Determine how much herbicide material to use by measuring the square footage of the treatment area. To do this, measure the length and width of the treatment area in feet then multiply them together (length X width = square footage). For acreage, take the square footage and divide it by one acre (square footage / 43,560 sq. ft. = acres).

If you’re situated in the southern United States with warm-season grasses, we recommend Fahrenheit Herbicide. This herbicide offers the selective control of weeds, including annual ryegrass in warm-season turf.

For spot applications in warm-seasoned turf, use 0.2 oz. of Fahrenheit Herbicide per 1 gallon of water per 1,000 sq. ft. For broader applications, use 3 oz. of product in 20-80 gallons of water per acre. 

Keep in mind that when making applications over St. Augustinegrass, Bermudagrass, or Zoysiagrass, temporary stunting or chlorosis may occur with Fahrenheit Herbicide.

If annual ryegrass is growing in cool-season turf or where plants shouldn't be, like on sidewalks or other paved areas, then consider a non-selective herbicide like Eraser 41% Glyphosate. This non-selective herbicide will kill any plant it is applied to.

Use 2 1/2 oz (5 Tbs) of Eraser 41% Glyphosate per 1 gallon of water to treat an area approximately 300 sq. ft. 

For either products being used you will need to use a handheld pump sprayer. 

If using Eraser 41% Glyphosate, be sure to label your sprayer explicitly for non-selective herbicides to prevent cross-contamination in the future.

To mix, fill your sprayer tank with half the amount of water. Then add the measured amount of herbicide and remaining half of water. Secure the lid and shake the tank until evenly mixed.  

Step 2: Apply Herbicide

Spraying Turf

Spot-treat any weed you have found during your inspection. Use a fan or cone spray pattern to ensure the leaves are fully coated, and spray the weed to the point of wet but not runoff.

When applied properly, affected weeds will yellow and begin to die. Conduct follow-up applications as necessary.

A reapplication with Fahrenheit Herbicide may be made after 4 to 6 weeks.

After applying Eraser 41% Glyphsate, you should see results within 2 to 4 days, but a second application may be made after 4 weeks.


Once annual ryegrass has been eliminated from your property, you will need to implement some preventative measures which will ensure that this weed does not return.

Mow lawn to prevent weed reinfestation

  • Prevent annual ryegrass for returning to your lawn with an application of Expel Turf Herbicide. Expel Turf Herbicide is a selective herbicide that will control and prevent weeds like annual ryegrass from emerging in your cool-seasoned and warm-seasoned turf. For cool-seasoned grasses, apply 4 to 8 oz. of Expel Turf Herbicide per 10 gallons of water per acre. For warm-seasoned grasses, use 8 to 12 oz. of product per 10 gallons of water per acre. Spray the soil of areas where previous annual ryegrass emerged. After application, irrigate the treated area with 0.25 inches of water or rainfall for better pre-emergent control. Due to this product’s high-volume applications, high-capacity equipment like a spray rig may be necessary.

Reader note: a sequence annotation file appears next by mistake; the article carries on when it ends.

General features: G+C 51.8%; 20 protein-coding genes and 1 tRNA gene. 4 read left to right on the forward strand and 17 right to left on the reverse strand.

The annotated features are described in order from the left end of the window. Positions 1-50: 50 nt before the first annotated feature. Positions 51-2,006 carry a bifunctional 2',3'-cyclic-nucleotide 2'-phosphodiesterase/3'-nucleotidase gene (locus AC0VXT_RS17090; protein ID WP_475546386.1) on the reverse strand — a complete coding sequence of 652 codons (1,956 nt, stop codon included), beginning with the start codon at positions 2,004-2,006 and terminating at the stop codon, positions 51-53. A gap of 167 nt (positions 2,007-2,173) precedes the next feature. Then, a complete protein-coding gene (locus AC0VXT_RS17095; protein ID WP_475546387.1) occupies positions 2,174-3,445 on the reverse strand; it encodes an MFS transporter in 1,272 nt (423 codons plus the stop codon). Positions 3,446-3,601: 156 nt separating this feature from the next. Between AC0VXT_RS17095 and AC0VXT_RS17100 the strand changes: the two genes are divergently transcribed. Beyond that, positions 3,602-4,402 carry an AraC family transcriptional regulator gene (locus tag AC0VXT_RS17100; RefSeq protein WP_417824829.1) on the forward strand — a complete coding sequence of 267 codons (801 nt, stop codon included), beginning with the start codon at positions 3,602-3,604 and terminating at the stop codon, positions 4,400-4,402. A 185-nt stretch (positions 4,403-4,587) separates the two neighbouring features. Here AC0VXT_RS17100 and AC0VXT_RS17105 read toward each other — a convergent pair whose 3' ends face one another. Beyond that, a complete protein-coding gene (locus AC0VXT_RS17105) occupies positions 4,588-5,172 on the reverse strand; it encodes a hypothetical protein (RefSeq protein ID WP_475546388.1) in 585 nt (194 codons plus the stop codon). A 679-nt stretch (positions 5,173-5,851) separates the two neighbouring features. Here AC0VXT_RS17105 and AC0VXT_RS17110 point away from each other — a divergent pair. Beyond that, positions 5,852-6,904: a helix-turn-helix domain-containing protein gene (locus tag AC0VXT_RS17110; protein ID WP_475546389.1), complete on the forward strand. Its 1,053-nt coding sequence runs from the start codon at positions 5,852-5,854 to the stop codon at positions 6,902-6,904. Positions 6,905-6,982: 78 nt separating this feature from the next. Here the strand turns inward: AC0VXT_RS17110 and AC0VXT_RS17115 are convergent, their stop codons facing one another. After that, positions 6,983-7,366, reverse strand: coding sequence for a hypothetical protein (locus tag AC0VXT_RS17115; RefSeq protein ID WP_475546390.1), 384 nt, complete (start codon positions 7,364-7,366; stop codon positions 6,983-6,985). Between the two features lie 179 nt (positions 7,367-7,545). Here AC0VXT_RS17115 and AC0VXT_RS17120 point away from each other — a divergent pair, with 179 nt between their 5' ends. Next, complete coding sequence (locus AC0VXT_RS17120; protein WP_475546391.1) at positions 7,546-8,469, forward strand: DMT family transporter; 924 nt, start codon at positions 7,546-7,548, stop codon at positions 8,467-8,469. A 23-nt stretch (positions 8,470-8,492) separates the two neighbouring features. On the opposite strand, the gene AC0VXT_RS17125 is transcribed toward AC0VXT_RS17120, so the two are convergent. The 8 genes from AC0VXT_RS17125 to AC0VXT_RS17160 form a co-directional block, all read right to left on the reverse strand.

• In addition to pre-emergent products, we also recommend you promote the health of your turf to reduce the conducive conditions that allow weeds and disease to take hold. Mow your grass at proper intervals to maintain a thick growing density, reduce the shade cast on your lawn by trimming overgrown shrubbery and tree branches, rake away leaf litter and pick up any debris, and employ a proper watering schedule to provide the local grass with enough water to strengthen its roots, but not so much that will encourage weeds. Many grasses require 1 inch of water every week. Apply the water all at once in the morning so it has time to seep into the ground without evaporating in the sun.

Key Takeaways

What is Annual Ryegrass?

  • Annual ryegrass is a winter annual grass that invades lawn by growing in bunches and can be difficult to control because of its resistance to herbicides.

How to Get Rid of Annual Ryegrass

  • We recommend applying either Fahrenheit Herbicide for warm-seasoned turf applications or Eraser 41% Glyphosate for cool-seasoned turf and other labeled areas where this weed should not be growing. 

Preventing Annual Ryegrass Reinfestations

  • To prevent annual ryegrass from returning, carry out a regular lawn maintenance routine (regular mowing, watering, fertilization) and make applications with Expel Turf Herbicide to ensure that your lawn is healthy and nutrient rich.
Questions and Answers
  1. Q:Is this safe for pets? How long do pets need to be kept off the lawn when this chemical is applied
    A:Yes, these products are safe for pets when applied according to label directions. Keep all people and pets off the treated areas until completely dry.

    Colin Travis

  1. Size:
    Fahrenheit Herbicide
    $30.00 - $30.00
  2. Size:
    Solutions Sprayer - 1 Gallon Poly
    $36.99 - $36.99
  3. Size:
    Eraser 41% Glyphosate
    $19.49 - $48.71
  4. Size:
    Expel Turf Herbicide
    $108.09 - $108.09